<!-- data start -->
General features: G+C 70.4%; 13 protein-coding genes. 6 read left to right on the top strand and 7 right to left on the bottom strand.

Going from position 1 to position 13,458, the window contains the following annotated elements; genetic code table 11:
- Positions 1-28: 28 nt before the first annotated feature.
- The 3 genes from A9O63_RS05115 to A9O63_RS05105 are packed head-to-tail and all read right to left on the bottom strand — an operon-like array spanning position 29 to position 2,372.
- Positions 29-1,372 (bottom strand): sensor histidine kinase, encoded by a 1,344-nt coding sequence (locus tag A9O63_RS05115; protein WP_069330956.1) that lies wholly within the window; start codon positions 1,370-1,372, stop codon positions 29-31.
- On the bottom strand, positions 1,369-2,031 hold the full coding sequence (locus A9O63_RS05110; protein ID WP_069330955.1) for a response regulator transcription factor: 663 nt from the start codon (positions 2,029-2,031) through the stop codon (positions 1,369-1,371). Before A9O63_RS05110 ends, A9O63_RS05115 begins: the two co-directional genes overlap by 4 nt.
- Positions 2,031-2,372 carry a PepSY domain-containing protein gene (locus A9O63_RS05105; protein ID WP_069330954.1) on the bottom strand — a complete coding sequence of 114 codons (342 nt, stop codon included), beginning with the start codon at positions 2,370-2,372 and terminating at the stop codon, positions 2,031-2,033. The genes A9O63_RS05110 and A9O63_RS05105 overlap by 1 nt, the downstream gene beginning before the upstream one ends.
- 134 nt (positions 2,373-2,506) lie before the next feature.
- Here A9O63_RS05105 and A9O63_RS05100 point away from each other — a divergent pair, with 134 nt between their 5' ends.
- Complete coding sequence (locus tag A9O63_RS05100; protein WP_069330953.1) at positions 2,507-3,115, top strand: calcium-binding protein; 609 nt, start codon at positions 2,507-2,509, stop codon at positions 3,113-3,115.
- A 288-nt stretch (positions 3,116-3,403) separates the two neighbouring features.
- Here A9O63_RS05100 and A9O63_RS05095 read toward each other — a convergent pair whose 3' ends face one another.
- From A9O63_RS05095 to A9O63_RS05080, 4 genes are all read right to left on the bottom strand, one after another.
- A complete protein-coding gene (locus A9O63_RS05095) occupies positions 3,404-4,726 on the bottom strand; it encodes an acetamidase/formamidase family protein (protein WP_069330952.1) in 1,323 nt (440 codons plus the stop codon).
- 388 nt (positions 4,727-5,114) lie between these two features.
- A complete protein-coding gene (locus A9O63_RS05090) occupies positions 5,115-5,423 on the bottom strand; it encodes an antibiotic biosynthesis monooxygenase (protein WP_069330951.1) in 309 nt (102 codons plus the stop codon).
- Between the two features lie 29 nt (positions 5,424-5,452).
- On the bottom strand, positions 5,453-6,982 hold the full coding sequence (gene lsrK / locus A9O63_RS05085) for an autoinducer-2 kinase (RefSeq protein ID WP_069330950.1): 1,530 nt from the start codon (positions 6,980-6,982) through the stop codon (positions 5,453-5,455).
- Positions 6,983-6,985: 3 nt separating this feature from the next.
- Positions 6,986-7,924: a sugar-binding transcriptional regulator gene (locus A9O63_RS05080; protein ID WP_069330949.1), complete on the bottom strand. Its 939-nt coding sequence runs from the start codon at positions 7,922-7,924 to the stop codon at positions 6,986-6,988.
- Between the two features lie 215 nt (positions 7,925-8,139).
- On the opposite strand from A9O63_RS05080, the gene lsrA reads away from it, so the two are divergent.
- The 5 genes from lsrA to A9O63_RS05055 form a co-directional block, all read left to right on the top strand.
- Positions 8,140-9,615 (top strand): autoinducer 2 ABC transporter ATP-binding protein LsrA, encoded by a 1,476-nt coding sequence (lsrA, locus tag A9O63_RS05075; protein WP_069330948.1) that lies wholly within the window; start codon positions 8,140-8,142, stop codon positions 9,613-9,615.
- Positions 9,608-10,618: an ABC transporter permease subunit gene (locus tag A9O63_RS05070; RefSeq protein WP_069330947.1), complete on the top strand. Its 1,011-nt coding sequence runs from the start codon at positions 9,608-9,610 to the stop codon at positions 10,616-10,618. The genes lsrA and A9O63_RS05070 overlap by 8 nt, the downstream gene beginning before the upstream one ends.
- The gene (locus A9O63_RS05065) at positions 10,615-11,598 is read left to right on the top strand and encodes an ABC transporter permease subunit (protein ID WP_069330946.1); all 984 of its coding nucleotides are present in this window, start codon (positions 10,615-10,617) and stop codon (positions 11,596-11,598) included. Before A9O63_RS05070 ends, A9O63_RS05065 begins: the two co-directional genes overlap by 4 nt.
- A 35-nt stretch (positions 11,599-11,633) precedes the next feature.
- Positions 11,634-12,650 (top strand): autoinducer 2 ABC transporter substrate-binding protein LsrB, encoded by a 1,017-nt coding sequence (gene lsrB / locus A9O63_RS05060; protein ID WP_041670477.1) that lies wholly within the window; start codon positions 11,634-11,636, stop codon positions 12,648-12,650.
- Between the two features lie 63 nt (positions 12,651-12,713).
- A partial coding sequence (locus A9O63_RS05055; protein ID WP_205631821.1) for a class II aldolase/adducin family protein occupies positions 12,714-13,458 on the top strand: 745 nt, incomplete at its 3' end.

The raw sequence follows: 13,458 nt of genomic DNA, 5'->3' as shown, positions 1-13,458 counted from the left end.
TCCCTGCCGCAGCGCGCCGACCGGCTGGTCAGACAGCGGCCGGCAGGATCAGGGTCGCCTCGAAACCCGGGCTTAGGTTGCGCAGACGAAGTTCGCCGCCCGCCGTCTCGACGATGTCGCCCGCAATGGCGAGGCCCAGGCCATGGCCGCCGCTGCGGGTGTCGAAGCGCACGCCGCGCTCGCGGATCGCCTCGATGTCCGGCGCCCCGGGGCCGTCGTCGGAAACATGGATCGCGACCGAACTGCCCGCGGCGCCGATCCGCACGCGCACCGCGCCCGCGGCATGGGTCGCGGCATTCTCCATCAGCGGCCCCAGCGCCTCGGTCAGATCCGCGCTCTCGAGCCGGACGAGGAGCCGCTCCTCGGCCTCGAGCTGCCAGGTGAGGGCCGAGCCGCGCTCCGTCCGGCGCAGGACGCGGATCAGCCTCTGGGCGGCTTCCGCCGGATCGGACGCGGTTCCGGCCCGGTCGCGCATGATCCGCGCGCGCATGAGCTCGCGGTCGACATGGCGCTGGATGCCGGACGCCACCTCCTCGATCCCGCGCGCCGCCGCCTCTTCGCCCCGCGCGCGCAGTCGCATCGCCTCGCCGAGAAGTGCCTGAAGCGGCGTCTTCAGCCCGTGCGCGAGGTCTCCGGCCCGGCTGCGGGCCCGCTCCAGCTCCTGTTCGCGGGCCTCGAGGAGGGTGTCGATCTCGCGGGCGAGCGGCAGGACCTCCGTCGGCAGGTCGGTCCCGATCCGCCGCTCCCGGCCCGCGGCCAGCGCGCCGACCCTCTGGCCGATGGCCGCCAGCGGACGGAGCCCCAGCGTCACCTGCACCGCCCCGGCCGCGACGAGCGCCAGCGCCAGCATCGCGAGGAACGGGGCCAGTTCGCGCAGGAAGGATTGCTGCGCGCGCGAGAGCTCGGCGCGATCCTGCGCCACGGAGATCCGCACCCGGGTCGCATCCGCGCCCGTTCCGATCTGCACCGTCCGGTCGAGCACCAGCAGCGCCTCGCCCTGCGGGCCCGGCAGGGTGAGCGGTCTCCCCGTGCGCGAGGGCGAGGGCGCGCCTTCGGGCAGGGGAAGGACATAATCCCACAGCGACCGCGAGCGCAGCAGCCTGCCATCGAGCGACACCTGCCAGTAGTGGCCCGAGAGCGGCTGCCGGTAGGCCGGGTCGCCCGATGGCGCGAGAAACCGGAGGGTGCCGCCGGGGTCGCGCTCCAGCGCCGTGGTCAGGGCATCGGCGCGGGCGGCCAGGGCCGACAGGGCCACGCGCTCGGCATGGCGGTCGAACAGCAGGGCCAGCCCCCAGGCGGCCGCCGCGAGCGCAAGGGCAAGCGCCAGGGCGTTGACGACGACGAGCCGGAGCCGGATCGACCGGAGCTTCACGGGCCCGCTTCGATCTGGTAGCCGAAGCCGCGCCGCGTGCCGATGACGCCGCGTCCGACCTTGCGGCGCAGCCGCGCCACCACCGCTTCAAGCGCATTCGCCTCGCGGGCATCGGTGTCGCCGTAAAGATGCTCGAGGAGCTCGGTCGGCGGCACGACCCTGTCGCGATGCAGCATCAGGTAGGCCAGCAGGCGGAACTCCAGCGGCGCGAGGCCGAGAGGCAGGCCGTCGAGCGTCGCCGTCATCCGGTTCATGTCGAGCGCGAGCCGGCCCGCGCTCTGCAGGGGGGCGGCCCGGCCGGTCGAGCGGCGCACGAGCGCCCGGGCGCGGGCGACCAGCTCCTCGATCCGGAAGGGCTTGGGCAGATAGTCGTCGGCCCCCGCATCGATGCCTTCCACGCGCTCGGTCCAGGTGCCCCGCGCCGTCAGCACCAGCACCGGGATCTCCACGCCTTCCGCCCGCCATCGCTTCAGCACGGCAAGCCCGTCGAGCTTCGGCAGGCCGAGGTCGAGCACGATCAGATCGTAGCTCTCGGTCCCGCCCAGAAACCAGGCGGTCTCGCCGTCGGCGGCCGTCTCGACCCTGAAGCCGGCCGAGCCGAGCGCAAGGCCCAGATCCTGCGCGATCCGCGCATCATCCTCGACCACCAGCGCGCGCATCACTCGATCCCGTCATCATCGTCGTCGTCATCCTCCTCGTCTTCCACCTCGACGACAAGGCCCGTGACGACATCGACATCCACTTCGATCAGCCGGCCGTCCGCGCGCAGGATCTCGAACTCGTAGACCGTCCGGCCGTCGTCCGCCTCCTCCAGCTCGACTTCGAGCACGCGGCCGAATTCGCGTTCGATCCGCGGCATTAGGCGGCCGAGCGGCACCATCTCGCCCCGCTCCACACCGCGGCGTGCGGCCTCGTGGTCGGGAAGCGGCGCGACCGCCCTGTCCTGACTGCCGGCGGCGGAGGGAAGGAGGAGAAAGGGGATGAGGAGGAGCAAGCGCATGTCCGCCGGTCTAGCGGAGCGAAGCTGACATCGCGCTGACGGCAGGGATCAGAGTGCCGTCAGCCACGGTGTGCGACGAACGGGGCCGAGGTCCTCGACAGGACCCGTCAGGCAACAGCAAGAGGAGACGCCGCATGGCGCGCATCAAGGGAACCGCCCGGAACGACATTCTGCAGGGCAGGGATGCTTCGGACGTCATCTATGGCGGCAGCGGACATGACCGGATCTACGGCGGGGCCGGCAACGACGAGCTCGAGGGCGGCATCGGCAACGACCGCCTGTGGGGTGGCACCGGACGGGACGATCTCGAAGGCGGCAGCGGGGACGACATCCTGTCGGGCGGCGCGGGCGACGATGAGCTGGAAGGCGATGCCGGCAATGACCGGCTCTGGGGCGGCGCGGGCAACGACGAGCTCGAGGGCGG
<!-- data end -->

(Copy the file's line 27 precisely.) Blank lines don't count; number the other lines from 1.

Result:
- A 35-nt stretch (positions 11,599-11,633) precedes the next feature.